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Carl Van Doren (1885–1950).  The American Novel.  1921.


Page 210

which taught Howells in The Rise of Silas Lapham that wisdom demands the strictest economy in sacrifice: Fleda Vetch, though Owen Gereth loves her and not Mona Brigstock, renounces him without lifting a hand, and condemns, along with herself, son and mother and doubtless wife to pain—and all seemingly with James’s approbation. But though in this regard sentimental and immoral, The Spoils of Poynton as regards structure, proportion, texture, style, is accomplished perfection, the result of methods now matured and working upon their materials with absolute competence, without sign of effort or haste.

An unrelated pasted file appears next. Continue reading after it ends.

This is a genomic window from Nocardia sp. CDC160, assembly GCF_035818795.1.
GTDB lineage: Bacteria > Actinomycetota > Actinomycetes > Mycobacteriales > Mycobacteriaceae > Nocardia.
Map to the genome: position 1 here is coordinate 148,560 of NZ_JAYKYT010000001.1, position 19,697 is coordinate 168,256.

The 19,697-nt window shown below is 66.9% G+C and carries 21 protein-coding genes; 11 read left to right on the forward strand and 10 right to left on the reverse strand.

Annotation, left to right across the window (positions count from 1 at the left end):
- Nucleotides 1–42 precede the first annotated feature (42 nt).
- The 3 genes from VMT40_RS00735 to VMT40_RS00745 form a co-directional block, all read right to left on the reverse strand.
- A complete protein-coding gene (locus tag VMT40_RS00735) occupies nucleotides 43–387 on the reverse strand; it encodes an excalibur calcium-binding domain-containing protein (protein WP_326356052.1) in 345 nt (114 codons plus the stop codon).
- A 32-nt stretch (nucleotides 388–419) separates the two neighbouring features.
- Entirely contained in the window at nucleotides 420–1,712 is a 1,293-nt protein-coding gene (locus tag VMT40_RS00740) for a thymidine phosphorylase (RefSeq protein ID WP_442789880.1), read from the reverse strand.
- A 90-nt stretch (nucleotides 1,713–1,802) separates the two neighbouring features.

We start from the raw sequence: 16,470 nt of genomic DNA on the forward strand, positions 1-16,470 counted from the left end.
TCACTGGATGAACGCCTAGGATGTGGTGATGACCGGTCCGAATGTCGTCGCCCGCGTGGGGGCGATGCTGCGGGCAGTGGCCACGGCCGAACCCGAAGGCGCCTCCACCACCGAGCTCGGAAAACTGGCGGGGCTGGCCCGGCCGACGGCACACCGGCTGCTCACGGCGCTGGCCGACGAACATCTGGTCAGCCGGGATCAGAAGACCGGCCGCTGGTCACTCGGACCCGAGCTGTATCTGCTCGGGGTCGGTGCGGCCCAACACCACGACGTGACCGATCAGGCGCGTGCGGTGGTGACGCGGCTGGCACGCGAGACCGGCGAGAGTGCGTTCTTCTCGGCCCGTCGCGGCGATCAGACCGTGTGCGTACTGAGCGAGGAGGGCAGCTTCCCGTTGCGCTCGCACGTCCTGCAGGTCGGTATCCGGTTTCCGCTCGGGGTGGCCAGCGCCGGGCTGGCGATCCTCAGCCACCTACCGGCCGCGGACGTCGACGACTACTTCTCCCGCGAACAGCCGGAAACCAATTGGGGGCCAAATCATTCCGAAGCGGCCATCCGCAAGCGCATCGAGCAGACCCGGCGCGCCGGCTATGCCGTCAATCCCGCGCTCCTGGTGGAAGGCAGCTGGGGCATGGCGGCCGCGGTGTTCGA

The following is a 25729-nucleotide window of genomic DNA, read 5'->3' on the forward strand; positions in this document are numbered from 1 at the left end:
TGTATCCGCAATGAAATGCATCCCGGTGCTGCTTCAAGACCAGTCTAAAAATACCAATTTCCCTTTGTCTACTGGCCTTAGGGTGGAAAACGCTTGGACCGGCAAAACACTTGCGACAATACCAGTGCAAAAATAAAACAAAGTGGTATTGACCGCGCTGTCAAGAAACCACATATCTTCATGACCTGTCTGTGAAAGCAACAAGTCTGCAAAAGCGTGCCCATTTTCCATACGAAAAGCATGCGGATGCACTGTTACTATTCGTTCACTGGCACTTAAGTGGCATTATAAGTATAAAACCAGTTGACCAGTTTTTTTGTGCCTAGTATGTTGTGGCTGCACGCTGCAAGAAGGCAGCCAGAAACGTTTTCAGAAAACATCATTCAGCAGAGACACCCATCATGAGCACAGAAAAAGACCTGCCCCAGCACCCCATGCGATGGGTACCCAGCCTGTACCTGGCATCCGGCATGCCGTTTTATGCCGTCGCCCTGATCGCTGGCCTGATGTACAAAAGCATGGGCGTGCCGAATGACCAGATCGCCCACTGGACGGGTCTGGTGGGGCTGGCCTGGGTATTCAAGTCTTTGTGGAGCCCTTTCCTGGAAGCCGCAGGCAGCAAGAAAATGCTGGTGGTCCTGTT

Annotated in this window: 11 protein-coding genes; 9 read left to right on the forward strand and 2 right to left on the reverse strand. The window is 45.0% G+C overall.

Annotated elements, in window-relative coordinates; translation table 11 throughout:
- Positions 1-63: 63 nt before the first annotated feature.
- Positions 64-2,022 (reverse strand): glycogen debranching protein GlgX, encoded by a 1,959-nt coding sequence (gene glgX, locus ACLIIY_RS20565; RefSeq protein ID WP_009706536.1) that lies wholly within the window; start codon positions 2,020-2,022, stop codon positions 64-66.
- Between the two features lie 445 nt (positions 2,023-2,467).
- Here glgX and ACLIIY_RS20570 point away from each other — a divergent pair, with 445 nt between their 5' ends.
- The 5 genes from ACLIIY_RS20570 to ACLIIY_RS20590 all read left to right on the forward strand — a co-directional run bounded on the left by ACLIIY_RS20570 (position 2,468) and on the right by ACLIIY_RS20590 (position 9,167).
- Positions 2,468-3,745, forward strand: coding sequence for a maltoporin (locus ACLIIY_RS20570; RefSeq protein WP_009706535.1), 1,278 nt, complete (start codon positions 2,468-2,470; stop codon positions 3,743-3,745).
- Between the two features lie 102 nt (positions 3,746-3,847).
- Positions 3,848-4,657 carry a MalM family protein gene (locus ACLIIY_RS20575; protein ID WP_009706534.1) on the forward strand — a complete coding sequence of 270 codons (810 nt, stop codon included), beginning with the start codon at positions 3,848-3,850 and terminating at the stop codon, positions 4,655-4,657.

It was natural that in imagining the world in its impact upon tender intelligences, Henry James should have made use of children as his focuses of sensation. What Maisie Knew (1897) records the disgusting annals of a “fast” set in London through the mystified innocence of Maisie Farange, whose father and mother, divorced and both married again, toss her back and forth from one to the other in the intervals of incessant infidelity. She sees the outer facts of these obscene menages—joined together, by the way, through the liaison of the step-parents—without comprehending their inner horror. She is like a flower blooming in a filthy pool, by her shy beauty making the contrast a dreadful thing. That contrast is the plot. Charming though Maisie appears in her own right, and ugly as her companions are in theirs, the interest lies essentially in the relations between them and her. The spectator, aware that in time her innocence will sink down and the dirty flood overwhelm her, constantly winces. Still worse horrors, however, threaten in The Turn of the Screw (1898), an almost incomparable short story which,



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